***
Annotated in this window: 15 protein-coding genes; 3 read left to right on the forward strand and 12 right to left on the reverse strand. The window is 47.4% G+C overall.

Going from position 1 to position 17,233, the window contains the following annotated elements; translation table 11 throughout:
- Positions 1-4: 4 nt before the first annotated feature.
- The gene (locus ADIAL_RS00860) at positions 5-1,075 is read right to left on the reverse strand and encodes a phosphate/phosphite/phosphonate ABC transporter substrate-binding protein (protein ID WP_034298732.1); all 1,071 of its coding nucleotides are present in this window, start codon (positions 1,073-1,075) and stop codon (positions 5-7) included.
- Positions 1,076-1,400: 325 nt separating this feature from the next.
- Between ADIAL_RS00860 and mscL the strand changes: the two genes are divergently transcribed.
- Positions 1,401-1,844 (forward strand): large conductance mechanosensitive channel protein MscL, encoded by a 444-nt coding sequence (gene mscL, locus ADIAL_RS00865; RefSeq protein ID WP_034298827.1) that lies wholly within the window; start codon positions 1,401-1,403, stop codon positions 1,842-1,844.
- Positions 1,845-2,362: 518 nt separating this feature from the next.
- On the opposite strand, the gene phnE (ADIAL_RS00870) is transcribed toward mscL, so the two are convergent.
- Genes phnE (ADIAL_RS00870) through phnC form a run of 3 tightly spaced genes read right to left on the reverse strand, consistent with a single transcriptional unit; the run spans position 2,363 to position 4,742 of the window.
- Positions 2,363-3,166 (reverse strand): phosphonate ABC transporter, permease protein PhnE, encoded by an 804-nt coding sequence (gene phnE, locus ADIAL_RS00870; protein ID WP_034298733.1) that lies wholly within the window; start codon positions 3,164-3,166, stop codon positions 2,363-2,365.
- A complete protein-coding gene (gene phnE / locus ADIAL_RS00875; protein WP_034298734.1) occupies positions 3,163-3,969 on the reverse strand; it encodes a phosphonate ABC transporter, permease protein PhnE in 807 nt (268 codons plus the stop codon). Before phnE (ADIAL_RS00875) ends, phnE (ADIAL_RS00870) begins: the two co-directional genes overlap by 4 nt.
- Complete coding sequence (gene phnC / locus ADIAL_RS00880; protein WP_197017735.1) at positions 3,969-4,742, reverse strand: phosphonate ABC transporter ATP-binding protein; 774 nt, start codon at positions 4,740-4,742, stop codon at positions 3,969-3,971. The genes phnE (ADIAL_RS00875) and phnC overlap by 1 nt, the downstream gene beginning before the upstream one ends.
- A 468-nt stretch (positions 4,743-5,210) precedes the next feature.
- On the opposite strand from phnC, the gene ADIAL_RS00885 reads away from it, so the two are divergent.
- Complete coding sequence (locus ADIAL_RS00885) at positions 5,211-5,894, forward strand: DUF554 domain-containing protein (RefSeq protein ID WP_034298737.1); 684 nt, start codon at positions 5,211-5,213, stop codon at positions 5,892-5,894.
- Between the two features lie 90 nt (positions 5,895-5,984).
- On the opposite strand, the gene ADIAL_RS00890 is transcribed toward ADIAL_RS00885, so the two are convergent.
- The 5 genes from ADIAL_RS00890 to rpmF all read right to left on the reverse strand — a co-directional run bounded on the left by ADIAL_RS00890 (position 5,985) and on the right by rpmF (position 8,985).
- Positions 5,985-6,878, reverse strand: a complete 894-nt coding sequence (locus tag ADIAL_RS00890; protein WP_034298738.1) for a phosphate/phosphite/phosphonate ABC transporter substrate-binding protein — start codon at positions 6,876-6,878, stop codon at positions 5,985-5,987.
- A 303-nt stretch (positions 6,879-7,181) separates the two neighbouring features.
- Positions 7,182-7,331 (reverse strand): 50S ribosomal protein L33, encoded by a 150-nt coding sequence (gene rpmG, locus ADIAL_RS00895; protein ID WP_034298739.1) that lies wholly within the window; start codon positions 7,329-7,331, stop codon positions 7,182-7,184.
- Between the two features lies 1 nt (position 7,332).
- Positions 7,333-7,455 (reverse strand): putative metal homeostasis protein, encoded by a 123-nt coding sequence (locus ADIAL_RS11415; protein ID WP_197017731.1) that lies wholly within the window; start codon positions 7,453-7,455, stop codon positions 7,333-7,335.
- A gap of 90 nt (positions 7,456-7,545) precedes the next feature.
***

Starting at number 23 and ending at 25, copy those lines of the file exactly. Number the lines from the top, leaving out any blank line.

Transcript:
- Between the two features lies 1 nt (position 7,332).
- Positions 7,333-7,455 (reverse strand): putative metal homeostasis protein, encoded by a 123-nt coding sequence (locus ADIAL_RS11415; protein ID WP_197017731.1) that lies wholly within the window; start codon positions 7,453-7,455, stop codon positions 7,333-7,335.
- A gap of 90 nt (positions 7,456-7,545) precedes the next feature.